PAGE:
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County Planning Board to review 2020 Farmersville wind law Thursday  

Credit:  By Rick Miller | Olean Times Herald | www.oleantimesherald.com ~~

FARMERSVILLE – The 2020 Wind Energy Facilities Local Law introduced at an emergency meeting of the Farmersville Town Board on Jan. 6 faces review by the Cattaraugus County Planning Board Thursday night.

The 2020 Wind Facilities Law was introduced by a majority of the Town Board on the same day the president of Farmersville United filed a lawsuit against the town over its 2019 wind law.

That lawsuit by William A. Snyder of Rawson Road, president of Farmersville United, a group of residents opposed to elements of the proposed Alle-Catt Wind farm, called for one remedy to the legal action: void the 2019 wind law.

The 340-megawatt Alle-Catt Wind Farm would cover five towns in northern Cattaraugus and Allegany counties and the town of Arcade in Wyoming County. Up to 117 turbines would be erected.

The developer will have to post a bond for the removal of the turbines once they reach the end of their useful life. A turbine could also be required for demolition if it was inoperable for 12 months, although the developer could request a six-month extension.

Farmersville Town Board members voted 4-0 last year to adopt a wind law with a 600-foot turbine height limit. No public hearing was held before the Town Board approved the local law on Aug.19, 2019. Nor was the local law submitted to the county Planning Board as required.

Some of the provisions in the 2020 wind law include:

• Stringent sound level design – 10 dBA over ambient (background) noise.

• A 3,000-foot setback from a wind turbine to a home or property line.

• A 2,000 setback from roads.

• A 1-mile setback from churches including Amish properties which are often used for church services.

• Two times tip height – or 1,000 feet from transmission and buried gas lines.

• 1.5 miles from any bat roosts or maternity roosts.

• Sufficient setback from turbines to homes so that no more than eight hours of shadow flicker a year and one hour per month.

The Planning Board had rejected a 2018 local wind law – largely because of the size of the industrial turbines, which would be visible beyond town boundaries and was not in keeping with the county’s natural beauty. The town also failed to completely fill out the Environmental Assessment Form (EAF).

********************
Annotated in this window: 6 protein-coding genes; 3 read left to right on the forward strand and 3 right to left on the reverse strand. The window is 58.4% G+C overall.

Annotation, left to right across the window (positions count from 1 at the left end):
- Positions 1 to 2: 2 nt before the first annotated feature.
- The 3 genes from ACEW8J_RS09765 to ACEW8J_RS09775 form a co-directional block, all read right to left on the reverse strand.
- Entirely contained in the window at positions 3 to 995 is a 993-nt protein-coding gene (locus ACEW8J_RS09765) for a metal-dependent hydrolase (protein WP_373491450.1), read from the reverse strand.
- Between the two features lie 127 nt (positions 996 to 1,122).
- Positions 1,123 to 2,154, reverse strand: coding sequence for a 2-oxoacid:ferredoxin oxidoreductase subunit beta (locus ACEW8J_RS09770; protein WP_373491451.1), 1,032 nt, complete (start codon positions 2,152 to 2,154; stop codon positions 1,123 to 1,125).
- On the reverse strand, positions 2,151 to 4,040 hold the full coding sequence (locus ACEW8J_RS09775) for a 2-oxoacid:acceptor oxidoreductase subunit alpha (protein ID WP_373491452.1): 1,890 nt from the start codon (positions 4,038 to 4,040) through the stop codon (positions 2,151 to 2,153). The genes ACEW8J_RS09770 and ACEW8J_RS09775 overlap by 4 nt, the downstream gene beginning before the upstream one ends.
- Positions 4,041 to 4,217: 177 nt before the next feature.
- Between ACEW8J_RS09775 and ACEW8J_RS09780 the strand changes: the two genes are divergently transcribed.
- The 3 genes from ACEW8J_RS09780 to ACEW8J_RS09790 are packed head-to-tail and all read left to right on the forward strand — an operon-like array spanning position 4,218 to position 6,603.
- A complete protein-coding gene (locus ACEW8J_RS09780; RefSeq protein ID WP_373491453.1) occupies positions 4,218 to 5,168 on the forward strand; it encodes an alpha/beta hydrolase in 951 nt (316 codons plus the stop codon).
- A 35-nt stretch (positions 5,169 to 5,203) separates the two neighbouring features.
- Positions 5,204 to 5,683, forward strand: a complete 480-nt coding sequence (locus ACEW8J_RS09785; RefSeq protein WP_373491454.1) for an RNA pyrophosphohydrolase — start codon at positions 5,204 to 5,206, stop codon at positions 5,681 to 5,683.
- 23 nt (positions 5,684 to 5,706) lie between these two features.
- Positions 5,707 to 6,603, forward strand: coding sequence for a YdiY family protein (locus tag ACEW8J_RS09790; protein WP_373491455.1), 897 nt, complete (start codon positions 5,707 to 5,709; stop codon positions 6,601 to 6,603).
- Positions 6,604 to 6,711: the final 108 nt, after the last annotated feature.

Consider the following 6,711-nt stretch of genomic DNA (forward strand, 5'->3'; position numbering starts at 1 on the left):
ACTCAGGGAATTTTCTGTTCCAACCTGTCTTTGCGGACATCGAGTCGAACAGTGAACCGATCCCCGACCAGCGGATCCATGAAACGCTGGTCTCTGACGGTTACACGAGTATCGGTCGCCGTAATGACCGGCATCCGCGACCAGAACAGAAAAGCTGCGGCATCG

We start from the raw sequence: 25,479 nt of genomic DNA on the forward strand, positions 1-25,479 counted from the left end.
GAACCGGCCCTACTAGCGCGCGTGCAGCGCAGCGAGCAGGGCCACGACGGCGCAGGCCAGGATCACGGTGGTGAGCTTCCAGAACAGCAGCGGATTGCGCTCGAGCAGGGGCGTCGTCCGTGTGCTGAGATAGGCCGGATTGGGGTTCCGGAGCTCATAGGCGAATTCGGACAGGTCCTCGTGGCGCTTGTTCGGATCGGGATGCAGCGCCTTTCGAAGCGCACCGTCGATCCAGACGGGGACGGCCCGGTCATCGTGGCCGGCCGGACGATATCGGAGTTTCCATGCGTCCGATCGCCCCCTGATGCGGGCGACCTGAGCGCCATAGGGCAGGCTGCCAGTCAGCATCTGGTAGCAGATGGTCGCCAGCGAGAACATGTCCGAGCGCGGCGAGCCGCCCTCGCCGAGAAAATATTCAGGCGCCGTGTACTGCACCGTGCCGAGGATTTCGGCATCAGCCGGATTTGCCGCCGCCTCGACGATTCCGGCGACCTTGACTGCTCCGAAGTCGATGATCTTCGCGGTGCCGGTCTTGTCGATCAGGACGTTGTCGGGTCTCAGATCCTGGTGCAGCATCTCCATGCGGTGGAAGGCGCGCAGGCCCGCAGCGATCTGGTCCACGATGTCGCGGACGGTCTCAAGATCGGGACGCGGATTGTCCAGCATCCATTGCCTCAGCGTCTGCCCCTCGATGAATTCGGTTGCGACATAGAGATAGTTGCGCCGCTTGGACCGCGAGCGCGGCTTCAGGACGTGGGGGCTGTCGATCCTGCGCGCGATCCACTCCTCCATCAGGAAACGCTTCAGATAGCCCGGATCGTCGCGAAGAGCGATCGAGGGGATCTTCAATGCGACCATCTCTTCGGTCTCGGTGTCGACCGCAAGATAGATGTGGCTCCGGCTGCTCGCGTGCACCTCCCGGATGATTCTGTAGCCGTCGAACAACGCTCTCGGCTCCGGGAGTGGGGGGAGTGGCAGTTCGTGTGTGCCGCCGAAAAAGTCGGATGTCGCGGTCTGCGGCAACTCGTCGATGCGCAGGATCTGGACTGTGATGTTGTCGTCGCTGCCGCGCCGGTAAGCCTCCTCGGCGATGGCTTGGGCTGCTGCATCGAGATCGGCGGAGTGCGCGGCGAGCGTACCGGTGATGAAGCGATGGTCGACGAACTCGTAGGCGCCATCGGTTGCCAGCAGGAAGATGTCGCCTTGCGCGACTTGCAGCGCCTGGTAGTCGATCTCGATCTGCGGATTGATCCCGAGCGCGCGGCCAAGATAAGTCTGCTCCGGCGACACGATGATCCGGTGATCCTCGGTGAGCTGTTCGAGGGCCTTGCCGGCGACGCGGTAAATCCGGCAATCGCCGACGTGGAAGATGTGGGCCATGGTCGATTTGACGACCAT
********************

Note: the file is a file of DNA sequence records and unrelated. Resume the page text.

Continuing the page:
A similar wind law in the adjacent Town of Freedom was overturned in Cattaraugus County Supreme Court in December by Acting State Supreme Court Judge Terrence Parker because the town had not followed the state Open Meetings Law or Environmental Law. The town also failed to resubmit its 2018 wind law to the county Planning Board, which had initially approved it before realizing the second part of the EAF needed to be completed.

With Farmersville’s 2019 wind law voided by the Town Board, the existing wind law adopted in 2009 remains in effect. It limits tip height to 450 feet. The newly proposed law would increase the height to 455 feet.

At a public hearing on Jan. 13, comments were generally supportive of the newly proposed local law. There were complaints that the Town Board was moving the local law along too fast. Majority board members said a more protective wind law was requested by a majority of town residents in the November election and denied things were moving too fast.

There is also a property value guarantee provision in the Farmersville wind law. An applicant like the developer, Invenergy, would be required to offer a property value guarantee.

On Jan. 20, the Town Board reviewed the EAF Supervisor Francis “Pete” Lounsbury submitted.

The local law and EAF will now be reviewed by the Planning Board, which could approve it with or without additional provisions.

Source:  By Rick Miller | Olean Times Herald | www.oleantimesherald.com

This article is the work of the source indicated. Any opinions expressed in it are not necessarily those of National Wind Watch.

The copyright of this article resides with the author or publisher indicated. As part of its noncommercial effort to present the environmental, social, scientific, and economic issues of large-scale wind power development to a global audience seeking such information, National Wind Watch endeavors to observe “fair use” as provided for in section 107 of U.S. Copyright Law and similar “fair dealing” provisions of the copyright laws of other nations. Send requests to excerpt, general inquiries, and comments via e-mail.

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